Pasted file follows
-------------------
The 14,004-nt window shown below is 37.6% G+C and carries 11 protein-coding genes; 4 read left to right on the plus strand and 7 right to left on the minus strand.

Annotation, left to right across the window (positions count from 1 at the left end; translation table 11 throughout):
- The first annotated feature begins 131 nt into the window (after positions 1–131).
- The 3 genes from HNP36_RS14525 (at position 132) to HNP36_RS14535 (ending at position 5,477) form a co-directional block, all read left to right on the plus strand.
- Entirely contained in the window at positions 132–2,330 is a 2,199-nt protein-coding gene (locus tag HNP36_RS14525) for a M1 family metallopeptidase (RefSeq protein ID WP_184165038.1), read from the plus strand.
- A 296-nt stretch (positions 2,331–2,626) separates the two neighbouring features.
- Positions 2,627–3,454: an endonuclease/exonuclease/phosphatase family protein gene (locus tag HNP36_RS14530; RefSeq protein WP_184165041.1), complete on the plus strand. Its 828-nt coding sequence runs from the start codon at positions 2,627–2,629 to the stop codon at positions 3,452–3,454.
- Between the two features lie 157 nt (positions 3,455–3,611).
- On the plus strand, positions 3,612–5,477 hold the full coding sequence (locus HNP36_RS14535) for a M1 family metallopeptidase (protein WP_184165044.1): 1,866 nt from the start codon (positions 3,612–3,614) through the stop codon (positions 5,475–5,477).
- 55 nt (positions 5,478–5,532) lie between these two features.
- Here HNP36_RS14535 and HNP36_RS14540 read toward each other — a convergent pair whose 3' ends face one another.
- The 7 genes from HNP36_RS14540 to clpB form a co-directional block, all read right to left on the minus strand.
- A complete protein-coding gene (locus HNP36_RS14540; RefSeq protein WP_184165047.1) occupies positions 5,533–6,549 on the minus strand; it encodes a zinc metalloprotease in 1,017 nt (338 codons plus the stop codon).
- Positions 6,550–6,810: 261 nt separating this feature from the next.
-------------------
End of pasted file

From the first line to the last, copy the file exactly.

The 14,004-nt window shown below is 37.6% G+C and carries 11 protein-coding genes; 4 read left to right on the plus strand and 7 right to left on the minus strand.

Annotation, left to right across the window (positions count from 1 at the left end; translation table 11 throughout):
- The first annotated feature begins 131 nt into the window (after positions 1–131).
- The 3 genes from HNP36_RS14525 (at position 132) to HNP36_RS14535 (ending at position 5,477) form a co-directional block, all read left to right on the plus strand.
- Entirely contained in the window at positions 132–2,330 is a 2,199-nt protein-coding gene (locus tag HNP36_RS14525) for a M1 family metallopeptidase (RefSeq protein ID WP_184165038.1), read from the plus strand.
- A 296-nt stretch (positions 2,331–2,626) separates the two neighbouring features.
- Positions 2,627–3,454: an endonuclease/exonuclease/phosphatase family protein gene (locus tag HNP36_RS14530; RefSeq protein WP_184165041.1), complete on the plus strand. Its 828-nt coding sequence runs from the start codon at positions 2,627–2,629 to the stop codon at positions 3,452–3,454.
- Between the two features lie 157 nt (positions 3,455–3,611).
- On the plus strand, positions 3,612–5,477 hold the full coding sequence (locus HNP36_RS14535) for a M1 family metallopeptidase (protein WP_184165044.1): 1,866 nt from the start codon (positions 3,612–3,614) through the stop codon (positions 5,475–5,477).
- 55 nt (positions 5,478–5,532) lie between these two features.
- Here HNP36_RS14535 and HNP36_RS14540 read toward each other — a convergent pair whose 3' ends face one another.
- The 7 genes from HNP36_RS14540 to clpB form a co-directional block, all read right to left on the minus strand.
- A complete protein-coding gene (locus HNP36_RS14540; RefSeq protein WP_184165047.1) occupies positions 5,533–6,549 on the minus strand; it encodes a zinc metalloprotease in 1,017 nt (338 codons plus the stop codon).
- Positions 6,550–6,810: 261 nt separating this feature from the next.